No Interest in the Exchange of Ideas When It Comes to Abortion

by FDeditor

A poster for “Unplanned.” A recent screening of the film at King’s University College outraged abortion rights activists and some faculty members. (Courtesy of

By Shane Miller


“What do we want? Choice! When do we want it? Now!” chanted a band of abortion rights activists at King’s University College in London, Ontario, earlier this month.

What these brave demonstrators were protesting was a screening of the anti-abortion film “Unplanned,” which has been the subject of controversy due to its telling of the story of Abby Johnson, a former Planned Parenthood employee turned pro-life activist who left the organization upon witnessing the abortion process firsthand.

The screening was hosted by the Catholic campus ministry at King’s, whose director, Reverend Michael Bechard, told the student newspaper: “It’s part of our values and our mission statement to support life in all its stages, from conception to natural death,” while noting that the goal wasn’t to persuade attendees to turn against abortion, but to have a conversation about it. Bechard said the university should preoccupy itself with “putting things out there that are going to generate ideas, powerful emotions, and divergent thoughts.”

Those who protested also could have come and engaged in a respectful discussion. In other words, they were free to participate in a pluralist environment that universities are supposed to cherish and facilitate. And in such an environment, participants might want to express views that are rooted in their religious belief—and do it in a public space to which they have the same rights as others at the Catholic college.

But hyperventilating activists tend to think that freedom of speech and conscience are fine ideas as long as one uses their speech to affirm the progressive orthodoxy while treating their conscience as private views that have to be subdued when in public.

The ministry states on its webpage, “Firmly rooted in the Roman Catholic tradition, Campus Ministry at King’s seeks to nurture and challenge students, staff, faculty, and the wider community in order to bring all into a deeper relationship with Jesus Christ.” But to actually act upon these principles is something that adherents of the faith of progressiveness will not tolerate, lest they allow these antiquated Catholics to invade the progressive campus so they can espouse their ostensibly theocratic ideals.

As usual, leftist activists catastrophize and attach a threat of imminent violence or malicious intent to a thought, no matter how cordially it’s expressed. Dissenting thought could give rise to curiosity in others whose search for knowledge might threaten the prevailing consensus. In their fantasy universe, they have a monopoly on reason and morals and all debates are settled. When such a sentiment collides with the reality of a free society, those with alternative visions of what constitutes a good, virtuous life must be coerced into conforming or be excluded from the public square.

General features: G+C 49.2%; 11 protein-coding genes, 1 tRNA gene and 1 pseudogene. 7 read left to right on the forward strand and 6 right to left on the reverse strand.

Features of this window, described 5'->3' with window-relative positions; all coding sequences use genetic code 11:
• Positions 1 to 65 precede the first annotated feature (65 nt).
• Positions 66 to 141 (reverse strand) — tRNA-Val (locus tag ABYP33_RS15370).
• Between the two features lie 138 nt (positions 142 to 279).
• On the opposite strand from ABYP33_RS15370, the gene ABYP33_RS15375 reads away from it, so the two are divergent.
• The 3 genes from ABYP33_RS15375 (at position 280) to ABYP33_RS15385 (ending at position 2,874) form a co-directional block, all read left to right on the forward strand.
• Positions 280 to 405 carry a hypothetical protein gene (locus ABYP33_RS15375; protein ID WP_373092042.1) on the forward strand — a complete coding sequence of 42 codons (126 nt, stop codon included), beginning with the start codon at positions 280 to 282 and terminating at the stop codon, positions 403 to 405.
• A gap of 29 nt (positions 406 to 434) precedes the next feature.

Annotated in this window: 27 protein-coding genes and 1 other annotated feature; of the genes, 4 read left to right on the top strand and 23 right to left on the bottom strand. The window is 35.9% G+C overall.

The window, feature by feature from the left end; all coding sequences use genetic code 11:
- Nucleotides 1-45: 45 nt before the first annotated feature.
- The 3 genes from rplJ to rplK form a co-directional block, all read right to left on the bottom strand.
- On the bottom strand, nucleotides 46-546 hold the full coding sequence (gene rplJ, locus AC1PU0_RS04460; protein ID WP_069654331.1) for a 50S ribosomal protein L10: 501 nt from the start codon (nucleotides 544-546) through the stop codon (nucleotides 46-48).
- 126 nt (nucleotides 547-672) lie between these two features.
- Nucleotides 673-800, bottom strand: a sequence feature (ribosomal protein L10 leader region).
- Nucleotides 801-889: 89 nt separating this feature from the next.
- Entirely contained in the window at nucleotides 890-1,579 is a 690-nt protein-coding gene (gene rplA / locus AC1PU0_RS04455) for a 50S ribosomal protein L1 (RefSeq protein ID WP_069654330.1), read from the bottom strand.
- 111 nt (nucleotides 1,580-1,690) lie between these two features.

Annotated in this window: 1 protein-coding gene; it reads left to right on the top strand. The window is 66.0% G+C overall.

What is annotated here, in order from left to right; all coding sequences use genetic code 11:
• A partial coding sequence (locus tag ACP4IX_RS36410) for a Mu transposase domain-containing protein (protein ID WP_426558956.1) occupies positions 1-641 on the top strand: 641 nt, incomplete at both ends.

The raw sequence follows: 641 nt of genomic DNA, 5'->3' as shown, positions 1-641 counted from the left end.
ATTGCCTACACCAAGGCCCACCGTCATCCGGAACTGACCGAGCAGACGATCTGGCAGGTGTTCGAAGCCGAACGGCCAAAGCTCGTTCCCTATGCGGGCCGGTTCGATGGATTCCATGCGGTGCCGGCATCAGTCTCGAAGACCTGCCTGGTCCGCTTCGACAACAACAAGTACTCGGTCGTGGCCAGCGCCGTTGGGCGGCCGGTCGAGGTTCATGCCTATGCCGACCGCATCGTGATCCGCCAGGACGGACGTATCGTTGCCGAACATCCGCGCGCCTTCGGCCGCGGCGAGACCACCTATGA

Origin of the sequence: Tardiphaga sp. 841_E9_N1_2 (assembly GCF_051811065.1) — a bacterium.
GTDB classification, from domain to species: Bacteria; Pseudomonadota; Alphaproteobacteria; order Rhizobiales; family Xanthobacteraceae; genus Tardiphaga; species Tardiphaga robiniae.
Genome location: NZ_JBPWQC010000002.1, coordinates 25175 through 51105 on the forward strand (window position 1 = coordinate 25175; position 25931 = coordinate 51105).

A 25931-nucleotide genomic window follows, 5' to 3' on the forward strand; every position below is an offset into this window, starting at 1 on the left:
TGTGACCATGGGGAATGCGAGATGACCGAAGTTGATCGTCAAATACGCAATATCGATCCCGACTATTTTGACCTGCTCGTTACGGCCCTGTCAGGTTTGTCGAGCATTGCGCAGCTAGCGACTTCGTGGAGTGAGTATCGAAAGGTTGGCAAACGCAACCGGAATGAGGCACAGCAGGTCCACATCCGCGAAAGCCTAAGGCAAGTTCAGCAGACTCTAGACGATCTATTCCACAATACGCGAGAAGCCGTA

Enter the more than 40 professors who, in response to the screening, issued a letter to principal David Malloy demanding that the college apologize for showing the film. The letter accused the campus ministry of underestimating the school’s commitment to “deep debate” and criticized its failure to seek “input” from experts on reproductive rights.

One need not be a connoisseur of academic newspeak to conclude that this is nonsense. It’s rather difficult to say with any confidence that these experts would see a pro-life advocate as a worthy participant in any debate, since in another part of the letter they claim: “Women who have exercised their rights to reproductive care risk being stigmatized and traumatized by the ideological position presented both in the film and in the Director’s Statement.”

The fact that there is no interest in the exchange of ideas is glaringly obvious. There is one invulnerable truth in these professors’ eyes, and it can never be challenged or subjected to further interrogation. The counterargument is something the “helpless” must be protected from, as it’s a reassertion of the dominant “white male Christian culture” in a space where, by any metric, those characteristics are becoming increasingly unpopular.

Herein lies the problem that so pervades our universities. Those whose ideas are already considered fashionable fancy themselves the ones “punching up” against the orthodoxy, thereby denying that they themselves are the Puritans who have established and enforced the orthodoxy that currently reigns supreme.

Shane Miller is a political writer based in London, Ontario. Follow him at @Miller_Shane94.

Views expressed in this article are the opinions of the author and do not necessarily reflect the views of The Epoch Times.


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